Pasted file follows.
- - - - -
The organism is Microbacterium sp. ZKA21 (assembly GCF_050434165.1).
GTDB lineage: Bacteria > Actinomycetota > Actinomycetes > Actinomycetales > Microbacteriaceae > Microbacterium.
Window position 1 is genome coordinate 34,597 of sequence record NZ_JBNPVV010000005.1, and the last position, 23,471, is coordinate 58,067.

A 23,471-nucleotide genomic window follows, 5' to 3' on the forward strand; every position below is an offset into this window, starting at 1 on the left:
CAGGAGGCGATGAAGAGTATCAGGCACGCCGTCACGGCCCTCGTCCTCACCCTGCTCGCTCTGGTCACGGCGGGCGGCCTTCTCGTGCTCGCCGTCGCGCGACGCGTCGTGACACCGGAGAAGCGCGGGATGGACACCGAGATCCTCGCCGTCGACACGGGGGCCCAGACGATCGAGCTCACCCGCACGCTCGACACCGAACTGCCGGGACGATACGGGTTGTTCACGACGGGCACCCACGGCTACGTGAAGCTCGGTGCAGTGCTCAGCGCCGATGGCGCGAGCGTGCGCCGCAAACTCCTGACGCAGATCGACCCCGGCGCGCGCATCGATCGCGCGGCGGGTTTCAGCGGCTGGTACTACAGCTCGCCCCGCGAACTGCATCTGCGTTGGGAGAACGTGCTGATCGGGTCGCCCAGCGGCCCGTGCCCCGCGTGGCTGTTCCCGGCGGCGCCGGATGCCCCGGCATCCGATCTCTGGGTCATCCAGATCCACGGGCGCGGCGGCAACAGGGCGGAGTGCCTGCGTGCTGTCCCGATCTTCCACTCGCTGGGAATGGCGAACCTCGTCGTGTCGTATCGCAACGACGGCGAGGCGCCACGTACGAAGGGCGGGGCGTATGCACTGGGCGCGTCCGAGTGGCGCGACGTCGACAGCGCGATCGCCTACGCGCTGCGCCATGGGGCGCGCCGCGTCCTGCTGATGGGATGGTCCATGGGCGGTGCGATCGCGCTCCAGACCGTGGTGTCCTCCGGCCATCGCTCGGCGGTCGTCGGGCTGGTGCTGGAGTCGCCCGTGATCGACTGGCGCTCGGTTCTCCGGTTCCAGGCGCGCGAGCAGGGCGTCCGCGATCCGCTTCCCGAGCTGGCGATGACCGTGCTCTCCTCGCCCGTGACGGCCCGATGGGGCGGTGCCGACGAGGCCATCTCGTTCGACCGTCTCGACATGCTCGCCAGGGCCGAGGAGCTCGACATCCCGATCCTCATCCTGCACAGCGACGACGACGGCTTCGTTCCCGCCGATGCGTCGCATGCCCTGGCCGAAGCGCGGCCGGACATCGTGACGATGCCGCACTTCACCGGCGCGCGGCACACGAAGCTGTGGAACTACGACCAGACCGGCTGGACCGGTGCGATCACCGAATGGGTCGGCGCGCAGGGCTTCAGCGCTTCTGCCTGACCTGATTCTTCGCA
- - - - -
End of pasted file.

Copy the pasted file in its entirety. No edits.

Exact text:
The organism is Microbacterium sp. ZKA21 (assembly GCF_050434165.1).
GTDB lineage: Bacteria > Actinomycetota > Actinomycetes > Actinomycetales > Microbacteriaceae > Microbacterium.
Window position 1 is genome coordinate 34,597 of sequence record NZ_JBNPVV010000005.1, and the last position, 23,471, is coordinate 58,067.

A 23,471-nucleotide genomic window follows, 5' to 3' on the forward strand; every position below is an offset into this window, starting at 1 on the left:
CAGGAGGCGATGAAGAGTATCAGGCACGCCGTCACGGCCCTCGTCCTCACCCTGCTCGCTCTGGTCACGGCGGGCGGCCTTCTCGTGCTCGCCGTCGCGCGACGCGTCGTGACACCGGAGAAGCGCGGGATGGACACCGAGATCCTCGCCGTCGACACGGGGGCCCAGACGATCGAGCTCACCCGCACGCTCGACACCGAACTGCCGGGACGATACGGGTTGTTCACGACGGGCACCCACGGCTACGTGAAGCTCGGTGCAGTGCTCAGCGCCGATGGCGCGAGCGTGCGCCGCAAACTCCTGACGCAGATCGACCCCGGCGCGCGCATCGATCGCGCGGCGGGTTTCAGCGGCTGGTACTACAGCTCGCCCCGCGAACTGCATCTGCGTTGGGAGAACGTGCTGATCGGGTCGCCCAGCGGCCCGTGCCCCGCGTGGCTGTTCCCGGCGGCGCCGGATGCCCCGGCATCCGATCTCTGGGTCATCCAGATCCACGGGCGCGGCGGCAACAGGGCGGAGTGCCTGCGTGCTGTCCCGATCTTCCACTCGCTGGGAATGGCGAACCTCGTCGTGTCGTATCGCAACGACGGCGAGGCGCCACGTACGAAGGGCGGGGCGTATGCACTGGGCGCGTCCGAGTGGCGCGACGTCGACAGCGCGATCGCCTACGCGCTGCGCCATGGGGCGCGCCGCGTCCTGCTGATGGGATGGTCCATGGGCGGTGCGATCGCGCTCCAGACCGTGGTGTCCTCCGGCCATCGCTCGGCGGTCGTCGGGCTGGTGCTGGAGTCGCCCGTGATCGACTGGCGCTCGGTTCTCCGGTTCCAGGCGCGCGAGCAGGGCGTCCGCGATCCGCTTCCCGAGCTGGCGATGACCGTGCTCTCCTCGCCCGTGACGGCCCGATGGGGCGGTGCCGACGAGGCCATCTCGTTCGACCGTCTCGACATGCTCGCCAGGGCCGAGGAGCTCGACATCCCGATCCTCATCCTGCACAGCGACGACGACGGCTTCGTTCCCGCCGATGCGTCGCATGCCCTGGCCGAAGCGCGGCCGGACATCGTGACGATGCCGCACTTCACCGGCGCGCGGCACACGAAGCTGTGGAACTACGACCAGACCGGCTGGACCGGTGCGATCACCGAATGGGTCGGCGCGCAGGGCTTCAGCGCTTCTGCCTGACCTGATTCTTCGCA